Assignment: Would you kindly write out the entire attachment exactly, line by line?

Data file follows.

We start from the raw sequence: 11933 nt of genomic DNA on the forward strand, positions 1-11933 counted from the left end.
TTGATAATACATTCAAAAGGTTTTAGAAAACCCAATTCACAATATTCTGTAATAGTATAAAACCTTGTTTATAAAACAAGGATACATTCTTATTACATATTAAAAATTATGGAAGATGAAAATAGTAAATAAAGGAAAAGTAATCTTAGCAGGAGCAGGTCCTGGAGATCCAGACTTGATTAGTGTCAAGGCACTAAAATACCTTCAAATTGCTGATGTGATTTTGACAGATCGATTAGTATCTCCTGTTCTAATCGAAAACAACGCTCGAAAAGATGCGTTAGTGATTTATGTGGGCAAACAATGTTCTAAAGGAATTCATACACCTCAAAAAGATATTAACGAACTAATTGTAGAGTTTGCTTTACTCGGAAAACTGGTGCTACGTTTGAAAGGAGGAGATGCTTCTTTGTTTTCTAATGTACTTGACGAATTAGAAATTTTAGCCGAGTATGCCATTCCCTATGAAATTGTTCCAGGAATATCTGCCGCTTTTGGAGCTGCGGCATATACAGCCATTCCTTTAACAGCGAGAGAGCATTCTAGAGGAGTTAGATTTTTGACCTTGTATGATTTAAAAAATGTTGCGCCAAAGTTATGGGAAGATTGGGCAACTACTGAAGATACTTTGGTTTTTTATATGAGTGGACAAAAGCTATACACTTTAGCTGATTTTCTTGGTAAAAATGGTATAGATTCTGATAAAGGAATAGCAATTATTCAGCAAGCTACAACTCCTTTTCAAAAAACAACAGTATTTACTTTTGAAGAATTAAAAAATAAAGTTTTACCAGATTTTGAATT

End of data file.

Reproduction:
We start from the raw sequence: 11933 nt of genomic DNA on the forward strand, positions 1-11933 counted from the left end.
TTGATAATACATTCAAAAGGTTTTAGAAAACCCAATTCACAATATTCTGTAATAGTATAAAACCTTGTTTATAAAACAAGGATACATTCTTATTACATATTAAAAATTATGGAAGATGAAAATAGTAAATAAAGGAAAAGTAATCTTAGCAGGAGCAGGTCCTGGAGATCCAGACTTGATTAGTGTCAAGGCACTAAAATACCTTCAAATTGCTGATGTGATTTTGACAGATCGATTAGTATCTCCTGTTCTAATCGAAAACAACGCTCGAAAAGATGCGTTAGTGATTTATGTGGGCAAACAATGTTCTAAAGGAATTCATACACCTCAAAAAGATATTAACGAACTAATTGTAGAGTTTGCTTTACTCGGAAAACTGGTGCTACGTTTGAAAGGAGGAGATGCTTCTTTGTTTTCTAATGTACTTGACGAATTAGAAATTTTAGCCGAGTATGCCATTCCCTATGAAATTGTTCCAGGAATATCTGCCGCTTTTGGAGCTGCGGCATATACAGCCATTCCTTTAACAGCGAGAGAGCATTCTAGAGGAGTTAGATTTTTGACCTTGTATGATTTAAAAAATGTTGCGCCAAAGTTATGGGAAGATTGGGCAACTACTGAAGATACTTTGGTTTTTTATATGAGTGGACAAAAGCTATACACTTTAGCTGATTTTCTTGGTAAAAATGGTATAGATTCTGATAAAGGAATAGCAATTATTCAGCAAGCTACAACTCCTTTTCAAAAAACAACAGTATTTACTTTTGAAGAATTAAAAAATAAAGTTTTACCAGATTTTGAATT